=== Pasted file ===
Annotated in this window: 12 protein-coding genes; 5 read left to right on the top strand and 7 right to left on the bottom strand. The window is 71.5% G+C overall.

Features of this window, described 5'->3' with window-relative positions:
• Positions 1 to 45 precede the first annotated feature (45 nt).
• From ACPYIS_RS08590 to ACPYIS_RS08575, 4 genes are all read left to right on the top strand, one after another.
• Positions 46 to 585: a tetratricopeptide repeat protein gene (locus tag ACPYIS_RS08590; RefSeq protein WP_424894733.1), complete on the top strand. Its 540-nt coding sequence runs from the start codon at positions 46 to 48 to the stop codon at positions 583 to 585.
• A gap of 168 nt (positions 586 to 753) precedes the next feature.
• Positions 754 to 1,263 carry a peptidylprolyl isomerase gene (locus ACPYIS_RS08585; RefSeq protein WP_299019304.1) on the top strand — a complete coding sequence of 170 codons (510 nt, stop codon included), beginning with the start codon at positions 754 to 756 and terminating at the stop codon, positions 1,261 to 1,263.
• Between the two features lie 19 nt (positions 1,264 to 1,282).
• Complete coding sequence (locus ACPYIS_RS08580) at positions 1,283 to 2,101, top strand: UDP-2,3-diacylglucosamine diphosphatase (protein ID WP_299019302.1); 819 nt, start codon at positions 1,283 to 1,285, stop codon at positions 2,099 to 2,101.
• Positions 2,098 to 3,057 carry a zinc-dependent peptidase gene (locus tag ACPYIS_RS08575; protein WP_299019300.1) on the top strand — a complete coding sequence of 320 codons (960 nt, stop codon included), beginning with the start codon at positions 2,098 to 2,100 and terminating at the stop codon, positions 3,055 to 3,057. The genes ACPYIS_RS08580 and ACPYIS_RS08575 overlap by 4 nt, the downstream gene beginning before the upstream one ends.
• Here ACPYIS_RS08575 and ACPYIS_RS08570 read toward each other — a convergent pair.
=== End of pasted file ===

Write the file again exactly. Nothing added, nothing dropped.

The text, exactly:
Annotated in this window: 12 protein-coding genes; 5 read left to right on the top strand and 7 right to left on the bottom strand. The window is 71.5% G+C overall.

Features of this window, described 5'->3' with window-relative positions:
• Positions 1 to 45 precede the first annotated feature (45 nt).
• From ACPYIS_RS08590 to ACPYIS_RS08575, 4 genes are all read left to right on the top strand, one after another.
• Positions 46 to 585: a tetratricopeptide repeat protein gene (locus tag ACPYIS_RS08590; RefSeq protein WP_424894733.1), complete on the top strand. Its 540-nt coding sequence runs from the start codon at positions 46 to 48 to the stop codon at positions 583 to 585.
• A gap of 168 nt (positions 586 to 753) precedes the next feature.
• Positions 754 to 1,263 carry a peptidylprolyl isomerase gene (locus ACPYIS_RS08585; RefSeq protein WP_299019304.1) on the top strand — a complete coding sequence of 170 codons (510 nt, stop codon included), beginning with the start codon at positions 754 to 756 and terminating at the stop codon, positions 1,261 to 1,263.
• Between the two features lie 19 nt (positions 1,264 to 1,282).
• Complete coding sequence (locus ACPYIS_RS08580) at positions 1,283 to 2,101, top strand: UDP-2,3-diacylglucosamine diphosphatase (protein ID WP_299019302.1); 819 nt, start codon at positions 1,283 to 1,285, stop codon at positions 2,099 to 2,101.
• Positions 2,098 to 3,057 carry a zinc-dependent peptidase gene (locus tag ACPYIS_RS08575; protein WP_299019300.1) on the top strand — a complete coding sequence of 320 codons (960 nt, stop codon included), beginning with the start codon at positions 2,098 to 2,100 and terminating at the stop codon, positions 3,055 to 3,057. The genes ACPYIS_RS08580 and ACPYIS_RS08575 overlap by 4 nt, the downstream gene beginning before the upstream one ends.
• Here ACPYIS_RS08575 and ACPYIS_RS08570 read toward each other — a convergent pair.